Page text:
Review: Outer Space Men Series 1 and 2 Infinity Edition 2.0 and 5 and 6 Alpha Phase
The Outer Space Men was a toy line created in the 1960's by Mel Birnkrant. It was at the height of the space race, and at a time when kids all over the United States were fascinated with the idea of space travel. Sci-Fi movies were still at their height, and featured lots of crazy looking aliens that no doubt helped fuel the concepts behind the toy line. Unfortunately, the original run of figures never made it past a couple of waves. However, toy sculptors extraordinaire The Four Horsemen have brought them back. The first waves started back in 2010, and are now starting to go past the original figures. The Four Horsemen plan to bring to life all of the original concepts that never made it to production, and Birnkrant himself has created a new female character named Terra Firma, which is set to release in the hopefully not too distant future.
Here, I'll be taking a look at the reissues of the Infinity Editions of series 1 and 2. I'll also be taking a look at the Alpha Phase editions of series 5 and 6, which feature three all new characters to the line (one of which is a deluxe).
The characters from series 1 and 2
The Man From Saturn
The Man From Alpha Centauri
The Man From Neptune
The Flame Man of Mercury
The characters from series 5 are:
The Man From Uranus
The Man From the Twin Star Algol
And series 6
is taken up completely by one deluxe figure:
Giant From Beyond the Milky Way
So join me as I take a look at the latest set of figures from The Four Horsemen.
- The packaging has a very retro feel to it, and is in fact a great recreation of the vintage packaging from the original toy line. I totally dig the retro look, too. There are some great photos that show off the figures on the front, with bios for each on the back and a general description of the toy line. The single best thing about the packaging is it's completely collector friendly. The card is held in with 4 tabs on the back. You can easily slide it out, play with the figure, put it back in the blister, and slide the card back in place and it would look like you never opened it.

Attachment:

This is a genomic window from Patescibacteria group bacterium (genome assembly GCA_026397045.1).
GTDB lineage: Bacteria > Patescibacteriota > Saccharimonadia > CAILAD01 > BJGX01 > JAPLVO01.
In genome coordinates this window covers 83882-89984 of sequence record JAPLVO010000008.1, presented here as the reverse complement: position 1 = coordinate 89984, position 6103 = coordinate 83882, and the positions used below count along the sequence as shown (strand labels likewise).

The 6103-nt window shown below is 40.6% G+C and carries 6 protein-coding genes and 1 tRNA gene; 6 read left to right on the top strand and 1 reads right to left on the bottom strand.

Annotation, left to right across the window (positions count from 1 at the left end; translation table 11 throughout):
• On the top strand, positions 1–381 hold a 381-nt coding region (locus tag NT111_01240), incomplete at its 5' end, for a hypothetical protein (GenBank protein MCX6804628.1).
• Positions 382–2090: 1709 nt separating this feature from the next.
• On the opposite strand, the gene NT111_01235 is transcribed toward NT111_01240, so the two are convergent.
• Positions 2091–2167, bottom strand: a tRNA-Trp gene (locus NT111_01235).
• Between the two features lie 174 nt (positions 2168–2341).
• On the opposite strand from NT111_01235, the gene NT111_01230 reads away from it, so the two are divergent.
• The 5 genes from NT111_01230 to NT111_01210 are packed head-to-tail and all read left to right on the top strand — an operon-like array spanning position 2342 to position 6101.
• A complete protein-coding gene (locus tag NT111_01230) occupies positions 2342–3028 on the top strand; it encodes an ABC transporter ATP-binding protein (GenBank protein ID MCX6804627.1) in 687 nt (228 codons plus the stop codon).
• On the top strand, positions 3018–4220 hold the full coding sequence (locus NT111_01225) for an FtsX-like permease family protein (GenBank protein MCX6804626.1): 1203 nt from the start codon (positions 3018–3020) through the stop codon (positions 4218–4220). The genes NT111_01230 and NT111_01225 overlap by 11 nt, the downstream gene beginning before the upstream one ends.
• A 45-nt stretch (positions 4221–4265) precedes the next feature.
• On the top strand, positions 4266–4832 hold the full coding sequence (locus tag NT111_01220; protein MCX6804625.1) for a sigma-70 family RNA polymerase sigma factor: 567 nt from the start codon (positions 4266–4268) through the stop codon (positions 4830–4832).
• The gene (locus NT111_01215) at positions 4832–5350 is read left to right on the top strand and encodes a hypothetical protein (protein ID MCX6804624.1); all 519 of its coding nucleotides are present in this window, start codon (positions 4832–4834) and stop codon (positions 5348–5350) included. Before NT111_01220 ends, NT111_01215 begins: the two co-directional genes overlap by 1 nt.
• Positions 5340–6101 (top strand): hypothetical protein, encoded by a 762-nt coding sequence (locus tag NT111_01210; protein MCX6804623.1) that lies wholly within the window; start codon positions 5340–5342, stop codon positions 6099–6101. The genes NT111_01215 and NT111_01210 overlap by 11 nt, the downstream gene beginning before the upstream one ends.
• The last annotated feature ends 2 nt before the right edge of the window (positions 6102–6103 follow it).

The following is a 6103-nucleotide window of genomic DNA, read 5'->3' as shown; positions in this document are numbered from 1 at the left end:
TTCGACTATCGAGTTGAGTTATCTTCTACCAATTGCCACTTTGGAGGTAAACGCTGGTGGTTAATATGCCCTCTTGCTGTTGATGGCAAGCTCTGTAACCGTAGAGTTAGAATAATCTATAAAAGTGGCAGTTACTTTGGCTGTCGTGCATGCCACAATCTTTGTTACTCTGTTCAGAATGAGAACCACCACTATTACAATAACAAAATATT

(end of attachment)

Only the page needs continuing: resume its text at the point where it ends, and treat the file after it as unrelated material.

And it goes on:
I'm always impressed when a toy line incorporates this type of packaging, and not nearly enough do it. The Four Horsemen knew that collectors would want to play with these guys, but the card art is so great that there's no way anyone would want to throw them out. It should be noted that only the series 1 and 2 reissues come in this packaging. The series 5 figures come in plastic bags, and Cyclops comes in a white box with his picture on the front.
- The sculpts on all the figures are great. They look like perfect modern updates on the vintage sculpts, something the Four Horsemen should be used to doing by now. There's a lot of great detail, such as the ridges of Astro-Nautilus' head and tentacles, and the suction cups on his tentacles as well. Even in areas that look completely smooth, there are some negative relief panel lines and sculpted rivets that you hardly even notice, and wouldn't miss if they weren't there, but there they are. There is some reuse in the sculpts though. For all of series 1 and 2, they share the same upper legs and thighs. They all share the same feet too, except for Inferno who has his own unique feet. All of them except Xodiac have the same lower torso, and all of them except Astro-Nautilus have the same upper arms and forearms. The reuse looks to be right in line with the vintage toys though, so there are no real complaints with that.
Series 5 and 6 seem to have all unique pieces, which is what the characters would call for. Orbitron and Gemini are sculpted in the same updated retro style that fits them in with the rest of the characters. The armor has a classic "space man" feel to it, while the heads have a surprising amount of detail, such as the ridges in Orbitron's brain, and the wrinkles and bulges throughout Gemini's faces.
The Cyclops also fits in with the other figures perfectly. Similar styled suit and armor, with a beautifully sculpted head. You may have to work just a bit to find his balance when posing though, due to his top heaviness and the fact that his lower legs are slightly warped inward, making it hard to get his feet to completely touch the ground.
- All of the figures in series 1 and 2 feature very vibrant color schemes that seem to reflect the retro feel. The series 5 and 6 figures are not painted at all, since they're all just cast completely in one translucent color. Through my research, I've found that series 1 and 2 aren't just straight reissues of the original releases, but there have in fact been updates to the paint scheme to help bring them closer versions of the characters. Such changes include Inferno's head, gun, torso, and back flames have now been cast in translucent red and orange, as opposed to being painted. There are other small changes with the other figures that help bring them closer to the original prototype, or to the original concept that Mel Birnkrant had for the characters. All the paint on my sets were smooth and featured crisp edges.